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Old Oct 30, 2009, 12:39 PM   #21
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Originally Posted by MichaelT1i View Post
I'm currently in the market for what I have seen on-line refered to as a "vacation lens", i.e. a 18-200mm zoom to replace the 18-55mm kit lens on my Canon T1i.
Any advice in choosing one over the other? Are there other 18-xxxmm lenses that I should be considering?
Thx.
As someone who's in a similar situation - new owner of a T1i - I suggest you try before you buy: http://www.lensrentals.com/rent/tamr...3-vc/for-canon.

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Originally Posted by MichaelT1i View Post
Are there other 18-xxxmm lenses that I should be considering?
Canon 28-300 IS L

Last edited by gschaps; Oct 30, 2009 at 2:12 PM.
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Old Oct 30, 2009, 7:18 PM   #22
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Well, I agree that it is not a technical test as the post above linked to, however, as far as being wrong, I can't find anything wrong with this lens, especially since I can't afford L glass, and I was looking for a lens that would stay on my camera in most situations. If you look at the user reviews on B&H Photo, they seem to concur with my opinion. I do read the reviews before purchasing, which is why I mentioned that I was planning on sending this lens back after trying it out, but I'm telling you, this is a very good all purpose lens.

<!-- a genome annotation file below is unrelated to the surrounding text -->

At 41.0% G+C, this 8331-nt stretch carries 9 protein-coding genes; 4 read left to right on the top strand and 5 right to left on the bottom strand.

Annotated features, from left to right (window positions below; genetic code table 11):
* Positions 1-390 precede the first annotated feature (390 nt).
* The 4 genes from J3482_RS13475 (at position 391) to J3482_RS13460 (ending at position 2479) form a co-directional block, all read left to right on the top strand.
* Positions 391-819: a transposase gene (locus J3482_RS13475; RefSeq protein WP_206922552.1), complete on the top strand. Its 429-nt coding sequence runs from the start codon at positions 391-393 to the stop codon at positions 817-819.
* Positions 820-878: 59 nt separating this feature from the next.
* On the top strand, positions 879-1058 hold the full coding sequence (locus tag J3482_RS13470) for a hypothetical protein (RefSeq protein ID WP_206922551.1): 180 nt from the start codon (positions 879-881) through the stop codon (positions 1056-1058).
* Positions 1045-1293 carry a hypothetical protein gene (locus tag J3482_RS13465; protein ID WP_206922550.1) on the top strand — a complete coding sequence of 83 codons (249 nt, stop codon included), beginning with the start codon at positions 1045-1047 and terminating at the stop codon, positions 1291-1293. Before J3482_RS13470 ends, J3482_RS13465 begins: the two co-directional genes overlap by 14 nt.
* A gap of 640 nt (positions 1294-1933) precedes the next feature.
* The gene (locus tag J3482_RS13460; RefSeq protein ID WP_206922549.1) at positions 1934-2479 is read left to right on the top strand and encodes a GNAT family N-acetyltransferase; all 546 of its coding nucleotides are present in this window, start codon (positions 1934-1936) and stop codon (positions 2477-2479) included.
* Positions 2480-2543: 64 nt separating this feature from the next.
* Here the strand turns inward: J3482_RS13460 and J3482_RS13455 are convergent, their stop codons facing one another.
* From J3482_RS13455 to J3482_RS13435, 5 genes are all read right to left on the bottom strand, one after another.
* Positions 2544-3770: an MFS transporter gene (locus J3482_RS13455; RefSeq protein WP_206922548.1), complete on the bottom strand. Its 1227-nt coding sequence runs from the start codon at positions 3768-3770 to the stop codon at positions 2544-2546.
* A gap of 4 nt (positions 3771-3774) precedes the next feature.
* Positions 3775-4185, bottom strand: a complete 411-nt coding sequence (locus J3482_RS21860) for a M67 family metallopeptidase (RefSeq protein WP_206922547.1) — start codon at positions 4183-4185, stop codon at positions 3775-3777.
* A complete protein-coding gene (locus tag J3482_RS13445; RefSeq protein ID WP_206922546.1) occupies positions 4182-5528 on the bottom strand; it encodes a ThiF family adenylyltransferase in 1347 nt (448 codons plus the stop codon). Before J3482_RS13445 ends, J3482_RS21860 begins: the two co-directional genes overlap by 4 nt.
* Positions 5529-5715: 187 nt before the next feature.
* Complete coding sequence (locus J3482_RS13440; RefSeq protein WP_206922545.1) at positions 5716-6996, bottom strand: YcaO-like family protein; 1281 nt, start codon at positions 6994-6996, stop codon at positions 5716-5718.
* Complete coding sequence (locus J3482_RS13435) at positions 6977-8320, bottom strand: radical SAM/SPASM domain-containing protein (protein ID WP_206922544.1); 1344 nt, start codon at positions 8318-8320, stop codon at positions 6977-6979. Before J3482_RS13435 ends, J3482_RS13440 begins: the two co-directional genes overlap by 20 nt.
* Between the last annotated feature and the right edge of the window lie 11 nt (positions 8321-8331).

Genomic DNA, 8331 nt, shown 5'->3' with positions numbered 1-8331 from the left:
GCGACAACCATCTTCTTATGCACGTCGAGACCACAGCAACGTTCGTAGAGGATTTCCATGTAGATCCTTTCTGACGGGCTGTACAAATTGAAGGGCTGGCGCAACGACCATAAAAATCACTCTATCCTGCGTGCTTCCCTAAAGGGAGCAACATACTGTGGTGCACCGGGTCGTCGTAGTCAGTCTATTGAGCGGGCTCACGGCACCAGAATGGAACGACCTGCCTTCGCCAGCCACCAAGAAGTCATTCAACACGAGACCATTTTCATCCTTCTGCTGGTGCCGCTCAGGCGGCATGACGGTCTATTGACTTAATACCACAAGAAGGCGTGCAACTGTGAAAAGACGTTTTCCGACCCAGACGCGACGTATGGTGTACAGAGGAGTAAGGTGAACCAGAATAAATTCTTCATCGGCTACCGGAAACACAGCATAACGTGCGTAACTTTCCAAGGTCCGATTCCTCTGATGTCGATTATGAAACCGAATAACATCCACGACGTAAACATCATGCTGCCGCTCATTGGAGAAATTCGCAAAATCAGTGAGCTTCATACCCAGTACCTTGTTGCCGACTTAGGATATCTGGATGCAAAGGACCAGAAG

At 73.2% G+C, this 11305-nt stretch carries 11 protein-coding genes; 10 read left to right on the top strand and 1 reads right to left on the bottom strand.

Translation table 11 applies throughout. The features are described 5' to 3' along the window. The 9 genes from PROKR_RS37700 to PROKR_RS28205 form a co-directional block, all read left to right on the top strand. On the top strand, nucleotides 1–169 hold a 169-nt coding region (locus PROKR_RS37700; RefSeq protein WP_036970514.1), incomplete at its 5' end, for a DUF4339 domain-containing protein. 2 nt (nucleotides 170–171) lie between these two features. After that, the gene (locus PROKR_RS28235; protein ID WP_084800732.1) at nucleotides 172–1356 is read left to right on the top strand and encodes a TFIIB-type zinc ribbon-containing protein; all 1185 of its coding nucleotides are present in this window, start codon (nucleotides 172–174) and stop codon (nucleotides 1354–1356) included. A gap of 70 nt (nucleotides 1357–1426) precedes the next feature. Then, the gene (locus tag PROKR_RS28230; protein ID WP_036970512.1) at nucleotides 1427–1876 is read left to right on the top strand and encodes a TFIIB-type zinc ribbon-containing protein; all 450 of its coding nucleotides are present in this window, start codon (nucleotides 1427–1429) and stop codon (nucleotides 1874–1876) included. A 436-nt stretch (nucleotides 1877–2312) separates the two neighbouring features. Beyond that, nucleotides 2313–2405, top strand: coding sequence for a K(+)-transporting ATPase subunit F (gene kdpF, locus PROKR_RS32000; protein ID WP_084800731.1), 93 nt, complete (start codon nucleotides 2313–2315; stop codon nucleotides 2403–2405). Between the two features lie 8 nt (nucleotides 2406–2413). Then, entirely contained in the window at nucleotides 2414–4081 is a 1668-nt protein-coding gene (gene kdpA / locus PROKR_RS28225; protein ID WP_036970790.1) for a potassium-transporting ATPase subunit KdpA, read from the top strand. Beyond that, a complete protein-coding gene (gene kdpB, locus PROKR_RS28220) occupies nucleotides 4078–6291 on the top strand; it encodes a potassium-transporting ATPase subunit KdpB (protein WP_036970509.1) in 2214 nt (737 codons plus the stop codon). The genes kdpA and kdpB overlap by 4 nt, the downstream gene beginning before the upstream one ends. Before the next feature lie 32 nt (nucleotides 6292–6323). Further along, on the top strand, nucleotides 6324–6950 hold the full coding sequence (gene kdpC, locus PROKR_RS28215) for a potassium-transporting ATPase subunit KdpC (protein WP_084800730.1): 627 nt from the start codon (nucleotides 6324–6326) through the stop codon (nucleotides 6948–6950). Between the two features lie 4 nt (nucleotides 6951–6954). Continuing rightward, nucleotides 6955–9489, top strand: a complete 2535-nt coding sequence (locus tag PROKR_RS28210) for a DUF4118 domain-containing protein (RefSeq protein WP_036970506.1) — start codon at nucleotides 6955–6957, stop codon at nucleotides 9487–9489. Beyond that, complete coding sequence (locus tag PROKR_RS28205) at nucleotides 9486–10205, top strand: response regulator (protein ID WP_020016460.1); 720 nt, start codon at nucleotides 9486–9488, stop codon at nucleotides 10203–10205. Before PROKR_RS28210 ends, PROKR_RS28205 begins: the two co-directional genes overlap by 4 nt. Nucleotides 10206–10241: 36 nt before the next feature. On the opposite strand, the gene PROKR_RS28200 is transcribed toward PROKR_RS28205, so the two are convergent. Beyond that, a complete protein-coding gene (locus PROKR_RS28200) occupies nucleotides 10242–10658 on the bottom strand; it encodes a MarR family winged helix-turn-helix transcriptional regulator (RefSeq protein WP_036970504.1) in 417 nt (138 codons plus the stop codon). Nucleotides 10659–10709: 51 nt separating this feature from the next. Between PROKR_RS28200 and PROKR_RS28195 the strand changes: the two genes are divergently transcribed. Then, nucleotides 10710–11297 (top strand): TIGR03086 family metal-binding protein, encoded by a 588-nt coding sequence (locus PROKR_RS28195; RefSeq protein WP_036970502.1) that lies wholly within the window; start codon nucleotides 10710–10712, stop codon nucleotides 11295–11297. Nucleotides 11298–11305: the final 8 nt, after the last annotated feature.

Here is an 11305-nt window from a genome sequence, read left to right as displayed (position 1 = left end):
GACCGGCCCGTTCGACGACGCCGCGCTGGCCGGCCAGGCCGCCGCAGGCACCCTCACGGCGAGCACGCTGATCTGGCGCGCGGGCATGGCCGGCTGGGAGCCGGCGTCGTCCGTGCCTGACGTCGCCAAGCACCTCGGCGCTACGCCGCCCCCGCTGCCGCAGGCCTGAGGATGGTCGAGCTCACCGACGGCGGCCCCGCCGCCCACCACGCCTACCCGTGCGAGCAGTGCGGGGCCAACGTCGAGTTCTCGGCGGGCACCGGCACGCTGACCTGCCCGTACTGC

You have to be a little careful about the reviews on B&H, because they are all reader reviews. There are often no real performance criteria stated. For a lens like an 18-200 etc, the comments are often about great for taking on trips, not having to change lenses, etc.
For example, one Professional give a score of 5 stars, but says:
"I was a sceptic when I first saw this lens at a recent show. Now, I am a believer. This lens is perfect for weddings. I found myself never really needing to change my lens especially at the reception. You need to be a little careful when using the widest setting when shooting large groups."

You need to read between the lines. His primary use is for people in the center, but the last comment is the giveaway. He's saying that the edges are too soft to get good resolution on people towards the edge of a group shot.


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i was not saying the lens was not a good lens for your needs or as a general walkaround lens.

i was referring to your conclusions specifically to the comparison 70-200 f4. i am simply stating that no one considering to purchase a consumer grade superzoom (18-2xx of any kind) should expect anything near the image quality from a dedicated telephoto lens (especially an L series). there are a lot of ppl that read these posts, and its important they have correct information for which to base their hard earned spending on. its important for them to know these lenses are not even in the same league. and should not even be compared really, apples to oranges ya know.